After his car breaks down, Jack seeks shelter, lost in a thunderstorm in a remote shack in the woods. He finds himself held at gunpoint by a deranged mountain man who lives there with his ... See full summary »
Lou Diamond Phillips,
Junkie fever. Just think of it like you do Theda. Can't get enough, even when you got her. Theda's in your blood. Dreamland, Manny... You know where that is? You can think things, see things that are real. But they're not real... like a waking nightmare.
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This movie is dedicated to people affected by Autism Spectrum Disorders See more »
In the era of instant gratification, high action car chases, and predictable plot outcomes, it's nice to see a film that exemplifies the definition of film noir. This is what El Cortez can provide for audiences, a smart, dynamic, and unique film noir. Directed by Stephen Purvis, written by Chris Haddock, and lead by Lou Diamond Phillips in an outstanding cast, El Cortez, features all of those things that movie goers love to see. It has mystery, romance, suspense, humor and violence, it's a film that both genders will enjoy.
The film takes place in a local hotel in Reno, Nevada, and it revolves around it's autistic care taker, Manny DeSilva (Phillips), and his mysterious hotel guests. Although most of the actors, besides Lou Diamond Phillips, are unknown, they all deliver spectacular performances. The protagonist Manny, played exceedingly by Lou Diamond Phillips, is a complex middle-aged autistic man, who has a violent past, and is surrounded by people who seek to exploit him for his disability. El Cortez revolutionizes the way that autistic characters should be portrayed. Manny is strong, intelligent, complex, but also very vulnerable. As he tries to make a better future for himself, Manny's violent past catches up with him, and he's thrown into a world of deception, love, and betrayal. Lou Diamond Phillip's performance is not the typical way autistic characters have been represented in previous films, and Manny's character illustrates the complexity and dynamics of autistic people.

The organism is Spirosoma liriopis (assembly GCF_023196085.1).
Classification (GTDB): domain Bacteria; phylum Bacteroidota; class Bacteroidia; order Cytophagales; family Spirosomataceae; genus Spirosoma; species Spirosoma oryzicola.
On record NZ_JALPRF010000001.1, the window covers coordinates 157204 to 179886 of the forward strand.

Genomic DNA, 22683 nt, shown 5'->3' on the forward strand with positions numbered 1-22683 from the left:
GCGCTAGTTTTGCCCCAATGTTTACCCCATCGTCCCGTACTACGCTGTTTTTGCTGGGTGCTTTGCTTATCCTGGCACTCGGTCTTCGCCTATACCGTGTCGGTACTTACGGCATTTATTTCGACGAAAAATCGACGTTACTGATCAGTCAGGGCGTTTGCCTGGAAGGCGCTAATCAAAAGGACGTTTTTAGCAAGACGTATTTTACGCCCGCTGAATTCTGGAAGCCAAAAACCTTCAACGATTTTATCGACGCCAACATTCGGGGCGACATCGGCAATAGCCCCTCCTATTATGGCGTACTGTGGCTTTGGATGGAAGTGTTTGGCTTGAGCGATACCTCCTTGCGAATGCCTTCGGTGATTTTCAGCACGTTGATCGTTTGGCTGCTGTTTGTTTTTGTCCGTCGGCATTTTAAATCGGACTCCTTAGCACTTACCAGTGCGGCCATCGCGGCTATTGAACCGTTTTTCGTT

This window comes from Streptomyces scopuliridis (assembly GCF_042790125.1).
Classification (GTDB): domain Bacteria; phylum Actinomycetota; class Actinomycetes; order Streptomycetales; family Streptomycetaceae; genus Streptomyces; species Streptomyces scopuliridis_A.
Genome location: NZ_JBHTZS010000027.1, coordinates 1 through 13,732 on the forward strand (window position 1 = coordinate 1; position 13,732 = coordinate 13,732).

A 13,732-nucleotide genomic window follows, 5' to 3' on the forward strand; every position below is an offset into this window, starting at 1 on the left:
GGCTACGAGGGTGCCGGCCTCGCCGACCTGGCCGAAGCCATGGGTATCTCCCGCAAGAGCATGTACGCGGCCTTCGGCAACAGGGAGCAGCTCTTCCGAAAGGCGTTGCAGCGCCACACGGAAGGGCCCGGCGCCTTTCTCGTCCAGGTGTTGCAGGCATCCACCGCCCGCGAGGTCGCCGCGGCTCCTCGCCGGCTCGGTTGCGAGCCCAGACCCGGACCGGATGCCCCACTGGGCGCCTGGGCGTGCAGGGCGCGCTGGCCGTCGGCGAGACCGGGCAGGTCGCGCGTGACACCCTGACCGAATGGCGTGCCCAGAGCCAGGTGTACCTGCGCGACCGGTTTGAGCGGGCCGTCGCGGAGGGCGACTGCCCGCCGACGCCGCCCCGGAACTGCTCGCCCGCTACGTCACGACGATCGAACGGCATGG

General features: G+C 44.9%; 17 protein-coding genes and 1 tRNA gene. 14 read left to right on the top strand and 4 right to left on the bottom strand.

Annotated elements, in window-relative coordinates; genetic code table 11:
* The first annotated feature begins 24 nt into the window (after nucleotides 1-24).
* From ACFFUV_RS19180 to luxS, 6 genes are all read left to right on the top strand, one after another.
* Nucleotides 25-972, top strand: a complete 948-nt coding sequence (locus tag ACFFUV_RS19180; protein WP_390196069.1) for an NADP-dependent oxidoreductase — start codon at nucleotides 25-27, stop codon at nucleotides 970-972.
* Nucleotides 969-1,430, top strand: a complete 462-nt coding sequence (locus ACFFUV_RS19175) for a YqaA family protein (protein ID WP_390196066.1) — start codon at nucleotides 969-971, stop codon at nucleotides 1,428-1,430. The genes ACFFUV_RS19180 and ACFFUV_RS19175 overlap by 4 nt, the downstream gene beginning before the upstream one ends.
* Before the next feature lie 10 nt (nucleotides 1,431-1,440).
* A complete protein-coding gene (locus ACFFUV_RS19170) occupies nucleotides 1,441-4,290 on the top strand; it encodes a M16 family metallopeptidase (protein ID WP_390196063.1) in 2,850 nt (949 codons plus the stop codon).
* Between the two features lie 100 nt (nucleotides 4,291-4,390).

"Come to a place where secret's lie," is the tagline of the film, and it illustrates the mystery and complexity of this film noir. El Cortez is full of twists and suspense, however, in an age of constant plot twists (seen in most M. Night Shyamalan's films), "twists" have now become the norm. It seems that ever movie has to have an unsuspecting plot twist, including El Cortez. However, I feel that the plot twist of this film does not flow well, and will not make sense to most audiences. This is the only aspect of the film that I disliked. The rest of the film went against the typical Hollywood norms, but at the end, it succumbed to the typical Hollywood explosions, and a plot twist that's unpredictable, but out of place as well. Overall, I would recommend this film, due to it's humor, mystery, suspense, and charm, despite its typical ending. 2 ½ out of 4 stars.
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